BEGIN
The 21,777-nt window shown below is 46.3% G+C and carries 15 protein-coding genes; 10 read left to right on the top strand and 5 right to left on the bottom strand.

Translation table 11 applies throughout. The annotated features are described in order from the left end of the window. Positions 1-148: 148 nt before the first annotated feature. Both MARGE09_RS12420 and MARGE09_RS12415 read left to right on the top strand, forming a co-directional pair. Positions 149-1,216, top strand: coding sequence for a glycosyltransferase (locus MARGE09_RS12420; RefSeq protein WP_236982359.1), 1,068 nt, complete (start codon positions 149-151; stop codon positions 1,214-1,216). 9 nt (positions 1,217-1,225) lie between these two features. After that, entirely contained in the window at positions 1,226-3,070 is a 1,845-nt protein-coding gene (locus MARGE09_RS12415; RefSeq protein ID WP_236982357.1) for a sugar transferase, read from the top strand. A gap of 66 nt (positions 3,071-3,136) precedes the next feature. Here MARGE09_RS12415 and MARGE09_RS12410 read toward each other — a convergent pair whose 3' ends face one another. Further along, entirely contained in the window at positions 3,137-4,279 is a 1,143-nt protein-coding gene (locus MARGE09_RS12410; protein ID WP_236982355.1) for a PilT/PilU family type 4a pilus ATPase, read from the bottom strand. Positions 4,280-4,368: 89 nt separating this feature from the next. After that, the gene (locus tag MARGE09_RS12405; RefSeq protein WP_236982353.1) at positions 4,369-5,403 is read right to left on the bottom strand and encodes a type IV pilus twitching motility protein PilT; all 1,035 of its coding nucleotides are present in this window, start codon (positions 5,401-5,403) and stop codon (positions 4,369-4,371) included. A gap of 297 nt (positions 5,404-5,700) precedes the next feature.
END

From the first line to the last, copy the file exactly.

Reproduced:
The 21,777-nt window shown below is 46.3% G+C and carries 15 protein-coding genes; 10 read left to right on the top strand and 5 right to left on the bottom strand.

Translation table 11 applies throughout. The annotated features are described in order from the left end of the window. Positions 1-148: 148 nt before the first annotated feature. Both MARGE09_RS12420 and MARGE09_RS12415 read left to right on the top strand, forming a co-directional pair. Positions 149-1,216, top strand: coding sequence for a glycosyltransferase (locus MARGE09_RS12420; RefSeq protein WP_236982359.1), 1,068 nt, complete (start codon positions 149-151; stop codon positions 1,214-1,216). 9 nt (positions 1,217-1,225) lie between these two features. After that, entirely contained in the window at positions 1,226-3,070 is a 1,845-nt protein-coding gene (locus MARGE09_RS12415; RefSeq protein ID WP_236982357.1) for a sugar transferase, read from the top strand. A gap of 66 nt (positions 3,071-3,136) precedes the next feature. Here MARGE09_RS12415 and MARGE09_RS12410 read toward each other — a convergent pair whose 3' ends face one another. Further along, entirely contained in the window at positions 3,137-4,279 is a 1,143-nt protein-coding gene (locus MARGE09_RS12410; protein ID WP_236982355.1) for a PilT/PilU family type 4a pilus ATPase, read from the bottom strand. Positions 4,280-4,368: 89 nt separating this feature from the next. After that, the gene (locus tag MARGE09_RS12405; RefSeq protein WP_236982353.1) at positions 4,369-5,403 is read right to left on the bottom strand and encodes a type IV pilus twitching motility protein PilT; all 1,035 of its coding nucleotides are present in this window, start codon (positions 5,401-5,403) and stop codon (positions 4,369-4,371) included. A gap of 297 nt (positions 5,404-5,700) precedes the next feature.